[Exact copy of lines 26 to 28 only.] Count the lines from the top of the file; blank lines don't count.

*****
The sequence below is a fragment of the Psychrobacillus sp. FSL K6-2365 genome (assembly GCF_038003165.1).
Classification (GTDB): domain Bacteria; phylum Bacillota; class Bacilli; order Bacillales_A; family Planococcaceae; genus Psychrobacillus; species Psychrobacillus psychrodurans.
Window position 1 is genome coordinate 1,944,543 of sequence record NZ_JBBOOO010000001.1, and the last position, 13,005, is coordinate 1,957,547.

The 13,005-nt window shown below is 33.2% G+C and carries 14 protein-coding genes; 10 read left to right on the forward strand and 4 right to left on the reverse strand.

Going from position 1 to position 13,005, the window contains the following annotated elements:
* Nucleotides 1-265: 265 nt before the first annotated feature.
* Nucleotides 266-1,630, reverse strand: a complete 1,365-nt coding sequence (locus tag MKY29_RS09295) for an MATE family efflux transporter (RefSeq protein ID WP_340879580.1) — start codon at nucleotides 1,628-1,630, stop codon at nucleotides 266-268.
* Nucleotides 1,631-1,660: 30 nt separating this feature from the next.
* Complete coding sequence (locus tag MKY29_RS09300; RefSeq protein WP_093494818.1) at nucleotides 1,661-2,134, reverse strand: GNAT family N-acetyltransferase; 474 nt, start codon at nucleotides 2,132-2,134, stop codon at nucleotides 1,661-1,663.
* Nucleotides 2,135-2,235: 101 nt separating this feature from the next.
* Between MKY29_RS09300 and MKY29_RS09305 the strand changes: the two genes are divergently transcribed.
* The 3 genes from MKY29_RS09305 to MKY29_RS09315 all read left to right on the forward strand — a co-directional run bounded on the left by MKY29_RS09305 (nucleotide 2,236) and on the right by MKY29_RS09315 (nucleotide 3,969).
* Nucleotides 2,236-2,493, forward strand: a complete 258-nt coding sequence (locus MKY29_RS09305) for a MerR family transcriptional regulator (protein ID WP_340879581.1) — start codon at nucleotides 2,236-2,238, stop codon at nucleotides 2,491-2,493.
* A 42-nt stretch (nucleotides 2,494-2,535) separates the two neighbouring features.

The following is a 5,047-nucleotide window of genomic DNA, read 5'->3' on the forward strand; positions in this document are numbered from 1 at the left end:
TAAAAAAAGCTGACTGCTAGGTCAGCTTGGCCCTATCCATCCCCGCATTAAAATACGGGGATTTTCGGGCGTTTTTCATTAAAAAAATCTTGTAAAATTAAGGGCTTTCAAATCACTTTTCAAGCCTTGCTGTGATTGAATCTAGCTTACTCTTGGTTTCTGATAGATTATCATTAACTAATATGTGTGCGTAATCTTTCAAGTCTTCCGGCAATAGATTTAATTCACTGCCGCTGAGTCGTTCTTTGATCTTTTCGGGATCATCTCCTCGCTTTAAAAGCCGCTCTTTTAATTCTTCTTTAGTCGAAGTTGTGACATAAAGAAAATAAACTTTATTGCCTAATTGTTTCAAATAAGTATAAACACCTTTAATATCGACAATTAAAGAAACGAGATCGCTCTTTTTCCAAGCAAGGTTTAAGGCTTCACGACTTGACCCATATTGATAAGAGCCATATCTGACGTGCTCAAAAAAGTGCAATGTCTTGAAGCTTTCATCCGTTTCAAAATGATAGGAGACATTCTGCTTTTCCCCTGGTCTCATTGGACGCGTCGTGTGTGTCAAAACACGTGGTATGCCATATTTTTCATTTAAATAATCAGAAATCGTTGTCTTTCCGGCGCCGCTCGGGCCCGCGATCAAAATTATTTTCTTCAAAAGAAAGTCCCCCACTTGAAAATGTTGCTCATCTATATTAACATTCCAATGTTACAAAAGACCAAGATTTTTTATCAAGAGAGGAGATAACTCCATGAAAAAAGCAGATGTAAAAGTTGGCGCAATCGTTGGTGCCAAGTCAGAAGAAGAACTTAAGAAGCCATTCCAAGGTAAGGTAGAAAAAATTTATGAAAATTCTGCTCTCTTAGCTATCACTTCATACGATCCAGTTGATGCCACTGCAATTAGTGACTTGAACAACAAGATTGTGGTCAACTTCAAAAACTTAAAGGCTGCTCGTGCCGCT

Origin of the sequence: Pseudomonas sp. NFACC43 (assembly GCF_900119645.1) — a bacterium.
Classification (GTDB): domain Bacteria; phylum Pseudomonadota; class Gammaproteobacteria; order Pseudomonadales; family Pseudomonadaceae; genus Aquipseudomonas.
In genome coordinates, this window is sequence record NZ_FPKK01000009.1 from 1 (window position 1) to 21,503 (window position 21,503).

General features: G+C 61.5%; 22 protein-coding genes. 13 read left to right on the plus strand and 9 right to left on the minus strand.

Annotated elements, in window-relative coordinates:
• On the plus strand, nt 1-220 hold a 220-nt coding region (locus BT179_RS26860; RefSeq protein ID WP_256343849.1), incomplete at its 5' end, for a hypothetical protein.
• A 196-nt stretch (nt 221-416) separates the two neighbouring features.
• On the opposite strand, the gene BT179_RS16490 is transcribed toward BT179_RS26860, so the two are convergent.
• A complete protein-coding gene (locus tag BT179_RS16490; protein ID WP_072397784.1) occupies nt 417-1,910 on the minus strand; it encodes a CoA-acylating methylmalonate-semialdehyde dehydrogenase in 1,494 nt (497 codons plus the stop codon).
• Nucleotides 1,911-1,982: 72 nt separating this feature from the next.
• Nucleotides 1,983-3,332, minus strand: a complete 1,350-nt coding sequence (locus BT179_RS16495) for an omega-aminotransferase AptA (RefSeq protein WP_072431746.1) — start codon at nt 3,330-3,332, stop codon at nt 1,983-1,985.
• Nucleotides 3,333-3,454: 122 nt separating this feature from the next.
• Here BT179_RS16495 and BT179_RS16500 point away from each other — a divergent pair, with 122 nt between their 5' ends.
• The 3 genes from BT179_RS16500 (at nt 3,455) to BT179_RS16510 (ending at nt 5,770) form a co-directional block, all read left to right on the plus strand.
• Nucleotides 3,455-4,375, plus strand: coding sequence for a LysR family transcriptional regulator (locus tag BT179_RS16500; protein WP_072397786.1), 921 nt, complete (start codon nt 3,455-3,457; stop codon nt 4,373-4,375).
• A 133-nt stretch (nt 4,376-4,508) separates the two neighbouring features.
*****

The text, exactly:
• Nucleotides 1,911-1,982: 72 nt separating this feature from the next.
• Nucleotides 1,983-3,332, minus strand: a complete 1,350-nt coding sequence (locus BT179_RS16495) for an omega-aminotransferase AptA (RefSeq protein WP_072431746.1) — start codon at nt 3,330-3,332, stop codon at nt 1,983-1,985.
• Nucleotides 3,333-3,454: 122 nt separating this feature from the next.